much broader spectrum since the line-width becomes

    Contrast the emission spectra of a low-pressure sodium
    lamp with a high-pressure sodium
    (hated among astronomers for this very reason) lamp.

    The pressure and doppler broadening effects are why
    we see a basically continuous spectrum from the solar
    photosphere even though it's mostly
    ionized Hydrogen/Helium plasma; the pressure and
    temperature are so high the lines are very broad, and
    basically it has become a blackbody radiation source
    at the equivalent temperature.

    The solar corona is cooler and at lower density, so from it
    we do see more pronounced sharp spectral lines.

    At intermediate temperatures/pressures there's no
    conflict between having quantum emission events and
    blackbody spectra, however, it doesn't have to be one or
    the other. I think the emission 'lines' are transitions that
    are just a subset of the overall rules of E/M and QED that
    show the various ways and probabilities that a system
    can radiate.

    Also typically in solids you might have a different
    configuration of valence / outer orbitals than you might
    have in the same element were it mono-atomic gas or
    ionized. Since some of the outer electrons
    are participating in some kind of ionic/covalent bonding
    in solid crystals/molecules, the emission spectra will be
    different in those cases. There will still be discrete
    spectra with discrete probabilities, but they'll differ in
    respect to certain shells and transitions for those electrons
    that are participating in a bonding process.
  6. Jul 21, 2007 #5
    Whew! Thnx.
  7. Jul 21, 2007 #6
    yeah ..... what HE said.
  8. Jul 26, 2007 #7
    A related question(s): 1) A drop in electron energy level emits photons; is the energy level rise caused only by photon absorption, or can that energy come from something else, like heat? 2) I understand that ionization does not work the same way -- ala photon emission/absorption: correct? 3) I understand infrared absorption shows up inside the molecule as increased bond (translinear or bending) or rotation energy: correct? That energy can be given up through emission at the same discrete wavelength (line), or can be passed as kinetic to another molecule in a collision: correct? Can/does it transfer (or add to) the initial molecule's "Center-of-Mass" kinetic temperature?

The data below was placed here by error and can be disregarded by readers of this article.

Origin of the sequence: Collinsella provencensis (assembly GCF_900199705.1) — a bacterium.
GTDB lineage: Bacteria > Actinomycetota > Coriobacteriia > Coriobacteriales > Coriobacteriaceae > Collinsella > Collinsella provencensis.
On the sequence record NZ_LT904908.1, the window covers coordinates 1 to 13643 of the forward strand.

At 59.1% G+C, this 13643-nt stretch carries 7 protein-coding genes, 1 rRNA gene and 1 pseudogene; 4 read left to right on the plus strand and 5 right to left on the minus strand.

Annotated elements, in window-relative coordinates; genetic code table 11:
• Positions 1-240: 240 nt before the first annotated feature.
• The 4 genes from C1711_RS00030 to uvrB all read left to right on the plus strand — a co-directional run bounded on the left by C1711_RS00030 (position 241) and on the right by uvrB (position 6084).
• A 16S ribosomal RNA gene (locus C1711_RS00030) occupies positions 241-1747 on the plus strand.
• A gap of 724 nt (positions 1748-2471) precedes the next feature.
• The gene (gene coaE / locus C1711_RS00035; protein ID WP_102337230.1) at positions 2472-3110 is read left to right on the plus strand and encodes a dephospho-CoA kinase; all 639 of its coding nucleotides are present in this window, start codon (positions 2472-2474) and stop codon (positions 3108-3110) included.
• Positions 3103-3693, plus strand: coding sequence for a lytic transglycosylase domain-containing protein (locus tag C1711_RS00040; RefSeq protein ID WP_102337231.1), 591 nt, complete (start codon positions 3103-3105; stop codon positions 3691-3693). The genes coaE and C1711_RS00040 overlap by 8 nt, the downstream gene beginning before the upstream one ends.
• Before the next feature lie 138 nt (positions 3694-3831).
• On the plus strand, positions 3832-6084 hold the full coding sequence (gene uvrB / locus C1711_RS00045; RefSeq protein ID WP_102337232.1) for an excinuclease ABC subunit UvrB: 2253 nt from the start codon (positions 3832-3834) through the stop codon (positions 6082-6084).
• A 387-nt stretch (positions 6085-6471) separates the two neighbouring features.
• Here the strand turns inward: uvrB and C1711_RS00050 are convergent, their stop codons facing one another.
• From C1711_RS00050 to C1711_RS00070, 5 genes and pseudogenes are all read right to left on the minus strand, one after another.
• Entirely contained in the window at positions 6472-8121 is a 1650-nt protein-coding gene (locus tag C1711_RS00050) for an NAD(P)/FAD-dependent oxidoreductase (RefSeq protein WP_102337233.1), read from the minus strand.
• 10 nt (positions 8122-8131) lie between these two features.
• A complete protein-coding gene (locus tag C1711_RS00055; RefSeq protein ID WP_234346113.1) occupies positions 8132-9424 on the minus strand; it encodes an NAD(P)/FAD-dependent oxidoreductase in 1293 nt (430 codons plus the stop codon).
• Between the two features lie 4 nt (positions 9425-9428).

I'm just trying to get my arms around the details of emission/absorption. Thanks for any help
  9. Jul 30, 2007 #8

    Claude Bile

    User Avatar
    Science Advisor

    From the sun :wink:?

    To RodB; 1) Yes there are many ways you can 'excite' an atom into a higher orbital. Apart from exciting one optically or thermally as you have mentioned, one can also excite an atom electronically, chemically and mechanically. Don't regard this as a complete list, because I'm sure I've left a couple out. 2) I disagree, I think one can ionise something without using photons - lightning for example is a result of ionisation due to electrostatic force between a cloud and ground ripping electrons away from their parent atoms. 3) Yes, many gas lasers such as Helium-Neon and Carbon Dioxide lasers depend on these types of interactions.

  10. Oct 2, 2007 #9
    Another follow-up: it's clearly implied here that gases can and do emit blackbody-type radiation -- Do they? I've been having a debate on a climate blog -- some say yes, some say yes but only under very high pressure (I asked what's the pressure of the Universe background radiation), some say definitely not (though some here accept plasma radiating). All are credible folk. Can antine shed some light on thisd? Thanks.